The Clock

Overview

The Clock was designed by MGM as a "small" picture--though characteristically, it was a bigger production than most "A" efforts from any other studio. Paul Gallico's simple story involves a girl Judy Garland and a GI Robert Walker, who meet under the huge clock at New York's Pennsylvania Station. Over the next 48 hours, the girl and the soldier fall in love, make the acquaintance of such lovable gotham types as cabbie James Gleason and inebriate Keenan Wynn, and decide to get married before the GI is shipped out ...
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Overview

The Clock was designed by MGM as a "small" picture--though characteristically, it was a bigger production than most "A" efforts from any other studio. Paul Gallico's simple story involves a girl Judy Garland and a GI Robert Walker, who meet under the huge clock at New York's Pennsylvania Station. Over the next 48 hours, the girl and the soldier fall in love, make the acquaintance of such lovable gotham types as cabbie James Gleason and inebriate Keenan Wynn, and decide to get married before the GI is shipped out again. The enormous Pennsylvania Station set, combined with some unusually convincing back projection MGM was hitherto notorious for the worst back projection in the business has convinced even lifelong New Yorkers that The Clock was actually lensed in Manhattan rather than Hollywood. Director Vincente Minnelli injected further visual dynamism in The Clock by seldom repeating the same camera angle twice.
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Editorial Reviews

All Movie Guide - Craig Butler
The Clock was the first chance that either Judy Garland or Vincente Minnelli were given to show what they could do in a non-musical film, and they come through beautifully. A sweet (but not saccharine), gentle and perceptive film, it's small in scope but made with loving care and an attentive eye for detail. Minnelli succeeds in his stated ambition of making the City itself a third character - and it's a complex character that can both amuse and threaten, can entrance and then turn and break the heart. Using a seemingly endless array of camera angles, Minnelli captures the vastness of the City, as well as the loneliness of its inhabitants. Garland gives a wonderful, carefully calibrated performance. Her vulnerability, always inadequately masked, plays a consistent but losing battle with a tougher fa├žade. And as always, Garland uses her eyes -- those eyes that the camera loves -- to convey a panoply of complicated emotional responses. (Significantly, Robert Walker saves himself from a difficult moment with her when he notices that her eyes are brown.) Walker is also very good, quite believable as a bumbling, good-natured not-quite-hayseed. There's an unusual chemistry between the two, a chemistry that isn't always sure of itself, which matches the insecurity of their characters' relationship. A small gem, The Clock helped prepare Garland for the dramatic challenges of A Star is Born almost a decade later.
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Product Details

  • Release Date: 11/6/2012
  • UPC: 883316676806
  • Original Release: 1945
  • Rating:

  • Source: Warner Archives
  • Region Code: 0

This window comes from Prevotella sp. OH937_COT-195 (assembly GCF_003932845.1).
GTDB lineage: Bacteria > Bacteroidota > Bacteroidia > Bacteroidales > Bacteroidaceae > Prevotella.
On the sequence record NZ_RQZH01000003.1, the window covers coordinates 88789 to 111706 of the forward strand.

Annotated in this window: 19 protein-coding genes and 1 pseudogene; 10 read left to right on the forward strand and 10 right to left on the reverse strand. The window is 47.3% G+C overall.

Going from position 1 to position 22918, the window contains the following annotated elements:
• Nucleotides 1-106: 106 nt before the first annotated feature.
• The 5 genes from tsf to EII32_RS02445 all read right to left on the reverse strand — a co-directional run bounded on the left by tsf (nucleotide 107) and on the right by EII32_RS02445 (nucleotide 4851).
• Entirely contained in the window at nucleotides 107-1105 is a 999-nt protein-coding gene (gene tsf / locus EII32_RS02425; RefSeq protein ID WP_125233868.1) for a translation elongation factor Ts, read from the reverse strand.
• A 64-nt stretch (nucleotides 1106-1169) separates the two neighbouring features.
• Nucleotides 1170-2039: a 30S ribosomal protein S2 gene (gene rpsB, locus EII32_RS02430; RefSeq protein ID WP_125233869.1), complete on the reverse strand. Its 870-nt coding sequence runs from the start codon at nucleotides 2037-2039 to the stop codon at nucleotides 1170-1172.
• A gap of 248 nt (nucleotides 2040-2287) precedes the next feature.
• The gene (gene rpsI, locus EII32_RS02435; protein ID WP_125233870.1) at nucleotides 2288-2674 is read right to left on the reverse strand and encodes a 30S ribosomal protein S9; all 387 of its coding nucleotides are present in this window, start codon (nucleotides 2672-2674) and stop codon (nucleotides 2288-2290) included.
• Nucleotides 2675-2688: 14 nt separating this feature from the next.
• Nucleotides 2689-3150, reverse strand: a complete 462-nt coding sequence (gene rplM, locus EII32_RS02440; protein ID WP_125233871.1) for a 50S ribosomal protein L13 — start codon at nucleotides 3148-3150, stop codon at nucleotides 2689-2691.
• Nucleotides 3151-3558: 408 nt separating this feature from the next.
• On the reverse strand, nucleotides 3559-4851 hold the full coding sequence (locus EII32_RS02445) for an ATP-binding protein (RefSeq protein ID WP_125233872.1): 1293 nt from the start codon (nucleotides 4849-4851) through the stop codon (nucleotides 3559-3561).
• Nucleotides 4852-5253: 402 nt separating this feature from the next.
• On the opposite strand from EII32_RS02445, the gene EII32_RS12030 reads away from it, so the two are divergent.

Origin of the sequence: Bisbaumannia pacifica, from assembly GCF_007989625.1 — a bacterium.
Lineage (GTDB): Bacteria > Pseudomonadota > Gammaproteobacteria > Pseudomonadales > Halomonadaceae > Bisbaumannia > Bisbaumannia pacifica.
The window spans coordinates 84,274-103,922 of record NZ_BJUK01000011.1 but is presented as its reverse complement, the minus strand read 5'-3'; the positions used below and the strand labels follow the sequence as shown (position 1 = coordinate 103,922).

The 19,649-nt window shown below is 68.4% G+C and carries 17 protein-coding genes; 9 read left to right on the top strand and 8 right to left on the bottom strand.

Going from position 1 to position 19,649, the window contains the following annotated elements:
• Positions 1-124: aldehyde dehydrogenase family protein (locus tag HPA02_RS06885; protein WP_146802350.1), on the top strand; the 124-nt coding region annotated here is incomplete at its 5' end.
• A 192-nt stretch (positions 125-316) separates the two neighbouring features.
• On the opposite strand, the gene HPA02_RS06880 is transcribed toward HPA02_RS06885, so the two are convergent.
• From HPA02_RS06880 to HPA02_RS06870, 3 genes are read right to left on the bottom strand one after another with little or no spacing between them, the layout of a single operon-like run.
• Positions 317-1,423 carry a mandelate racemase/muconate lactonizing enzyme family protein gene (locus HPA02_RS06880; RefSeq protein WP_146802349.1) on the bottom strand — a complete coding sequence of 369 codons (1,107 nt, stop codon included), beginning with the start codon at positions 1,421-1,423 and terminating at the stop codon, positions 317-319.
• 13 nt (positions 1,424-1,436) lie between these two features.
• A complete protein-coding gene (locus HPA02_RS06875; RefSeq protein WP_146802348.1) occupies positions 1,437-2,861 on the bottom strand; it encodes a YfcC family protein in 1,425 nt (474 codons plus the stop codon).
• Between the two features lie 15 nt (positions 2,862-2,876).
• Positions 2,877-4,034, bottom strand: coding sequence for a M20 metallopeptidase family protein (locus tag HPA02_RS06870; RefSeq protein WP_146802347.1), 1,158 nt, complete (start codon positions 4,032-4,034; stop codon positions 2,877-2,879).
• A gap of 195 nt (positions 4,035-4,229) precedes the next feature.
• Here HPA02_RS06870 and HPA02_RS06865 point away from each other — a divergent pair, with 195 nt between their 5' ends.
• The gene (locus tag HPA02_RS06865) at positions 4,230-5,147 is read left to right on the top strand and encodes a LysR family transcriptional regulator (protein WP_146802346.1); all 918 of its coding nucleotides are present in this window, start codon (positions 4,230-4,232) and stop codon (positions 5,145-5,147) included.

• Presentation: Pan & Scan
  • Language: English
  • Time: 1:30:00
  • Format: DVD
  • Sales rank: 16,152

Cast & Crew

Performance Credits
Judy Garland Alice Mayberry
Robert Walker Cpl. Joe Allen
James Gleason Al Henry
Keenan Wynn The Drunk
Marshall Thompson Bill
Lucille Gleason Mrs. Al Henry
Ruth Brady Helen
Paul E. Burns Bartender
Wheaton Chambers
Chester Clute Michael Henry
Dick Elliott Friendly Man
Moyna MacGill Luncheonette Lady
Arthur Space Blood Tester
Ray Teal Cop
Robert E. Homans Official
Technical Credits
Vincente Minnelli Director
Mac Alper Set Decoration/Design
George Bassman Score Composer
William Ferrari Art Director
George Folsey Cinematographer
Arthur Freed Producer
Cedric Gibbons Art Director
Arnold A. Gillespie Special Effects
Irene Costumes/Costume Designer
Robert Nathan Screenwriter
Warren Newcombe Special Effects
Joseph Schrank Screenwriter
George White Editor
Edwin B. Willis Set Decoration/Design
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Sort by: Showing 1 Customer Reviews
  • Anonymous

    Posted August 24, 2001

    You can't beat this 'CLOCK'!

    What can you say about a movie the stars Judy Garland and Robert Walker at their youthful peak? ''The Clock'' begins with a chance meeting between strangers during World War 2;Alice,a kind secretary and Joe, a young army officer on furlough in New York. As the couple draw closer together, a series of unexpected roadblocks threaten to pull them apart with all the action centering around 'the clock' at Grand Central Station. ''The Clock'' could be viewed as overly sentimental if measured by today's standards but that would negate it's powerful impact that withstands the test of time and provides Judy Garland with with her most luscious screen presence,bar none. The film was directed by Garland's then future husband Vincente Minelli, a master at painting a simple story with unique touches. It also offers a great balance to Robert Walker's memorable turn in ''Strangers on A Train'', the film he shot shortly before his untimely death. For all lovers of romance in it's purest form,''The Clock'' will surely tick for you. A classic.

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